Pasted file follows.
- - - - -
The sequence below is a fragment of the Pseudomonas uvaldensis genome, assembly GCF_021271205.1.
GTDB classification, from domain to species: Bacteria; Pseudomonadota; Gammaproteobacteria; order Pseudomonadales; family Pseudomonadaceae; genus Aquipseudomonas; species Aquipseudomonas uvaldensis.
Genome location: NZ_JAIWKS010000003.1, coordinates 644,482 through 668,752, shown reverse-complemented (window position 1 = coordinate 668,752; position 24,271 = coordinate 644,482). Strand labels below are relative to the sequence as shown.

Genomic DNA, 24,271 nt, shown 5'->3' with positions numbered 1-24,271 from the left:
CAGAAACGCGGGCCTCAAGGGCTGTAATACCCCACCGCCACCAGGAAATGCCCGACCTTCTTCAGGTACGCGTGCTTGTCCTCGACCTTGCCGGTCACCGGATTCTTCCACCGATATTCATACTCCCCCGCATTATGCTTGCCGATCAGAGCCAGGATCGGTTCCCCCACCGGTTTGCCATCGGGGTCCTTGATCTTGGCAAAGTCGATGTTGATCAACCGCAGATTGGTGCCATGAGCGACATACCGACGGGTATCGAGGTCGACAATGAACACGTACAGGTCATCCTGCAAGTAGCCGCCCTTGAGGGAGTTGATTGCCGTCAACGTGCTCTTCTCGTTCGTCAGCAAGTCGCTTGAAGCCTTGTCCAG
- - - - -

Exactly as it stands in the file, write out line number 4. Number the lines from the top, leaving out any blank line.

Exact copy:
Genomic DNA, 24,271 nt, shown 5'->3' with positions numbered 1-24,271 from the left: